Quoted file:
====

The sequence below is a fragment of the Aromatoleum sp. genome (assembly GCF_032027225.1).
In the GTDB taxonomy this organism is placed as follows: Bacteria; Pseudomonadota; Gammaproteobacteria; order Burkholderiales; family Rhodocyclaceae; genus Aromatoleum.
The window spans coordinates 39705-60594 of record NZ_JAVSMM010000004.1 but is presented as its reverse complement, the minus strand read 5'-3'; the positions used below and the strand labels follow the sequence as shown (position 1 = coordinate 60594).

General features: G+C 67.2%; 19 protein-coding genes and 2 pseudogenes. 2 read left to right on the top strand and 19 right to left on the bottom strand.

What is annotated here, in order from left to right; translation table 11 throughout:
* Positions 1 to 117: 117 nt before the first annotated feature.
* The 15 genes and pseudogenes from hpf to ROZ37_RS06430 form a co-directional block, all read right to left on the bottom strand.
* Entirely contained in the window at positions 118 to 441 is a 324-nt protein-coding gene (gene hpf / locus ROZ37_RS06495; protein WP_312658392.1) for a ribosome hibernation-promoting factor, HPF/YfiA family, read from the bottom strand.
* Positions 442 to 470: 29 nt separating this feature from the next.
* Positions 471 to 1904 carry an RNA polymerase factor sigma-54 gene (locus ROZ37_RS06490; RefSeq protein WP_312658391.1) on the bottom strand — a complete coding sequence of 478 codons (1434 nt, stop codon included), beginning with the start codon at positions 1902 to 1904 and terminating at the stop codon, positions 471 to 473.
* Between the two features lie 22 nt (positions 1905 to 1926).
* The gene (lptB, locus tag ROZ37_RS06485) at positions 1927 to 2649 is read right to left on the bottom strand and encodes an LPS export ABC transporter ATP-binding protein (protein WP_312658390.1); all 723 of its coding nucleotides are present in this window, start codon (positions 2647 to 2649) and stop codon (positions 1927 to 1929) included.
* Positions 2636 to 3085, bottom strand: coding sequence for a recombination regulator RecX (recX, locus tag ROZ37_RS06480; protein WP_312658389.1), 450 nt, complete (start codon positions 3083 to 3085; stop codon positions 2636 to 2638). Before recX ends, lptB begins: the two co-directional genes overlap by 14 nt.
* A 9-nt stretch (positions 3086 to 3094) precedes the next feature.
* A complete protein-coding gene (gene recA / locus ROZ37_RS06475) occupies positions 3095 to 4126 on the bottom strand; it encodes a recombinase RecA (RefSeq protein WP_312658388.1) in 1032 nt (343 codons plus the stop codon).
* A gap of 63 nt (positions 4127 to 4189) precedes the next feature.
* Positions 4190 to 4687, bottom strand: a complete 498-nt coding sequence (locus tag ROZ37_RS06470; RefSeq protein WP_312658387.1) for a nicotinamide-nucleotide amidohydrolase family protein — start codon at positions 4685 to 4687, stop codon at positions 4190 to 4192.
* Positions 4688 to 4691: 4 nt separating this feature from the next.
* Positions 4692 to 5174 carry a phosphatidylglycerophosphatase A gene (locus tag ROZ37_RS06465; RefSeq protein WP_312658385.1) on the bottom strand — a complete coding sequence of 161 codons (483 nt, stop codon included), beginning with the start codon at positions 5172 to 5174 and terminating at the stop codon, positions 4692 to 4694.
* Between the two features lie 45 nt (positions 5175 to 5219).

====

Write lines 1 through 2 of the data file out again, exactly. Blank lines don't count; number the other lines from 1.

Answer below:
The sequence below is a fragment of the Aromatoleum sp. genome (assembly GCF_032027225.1).
In the GTDB taxonomy this organism is placed as follows: Bacteria; Pseudomonadota; Gammaproteobacteria; order Burkholderiales; family Rhodocyclaceae; genus Aromatoleum.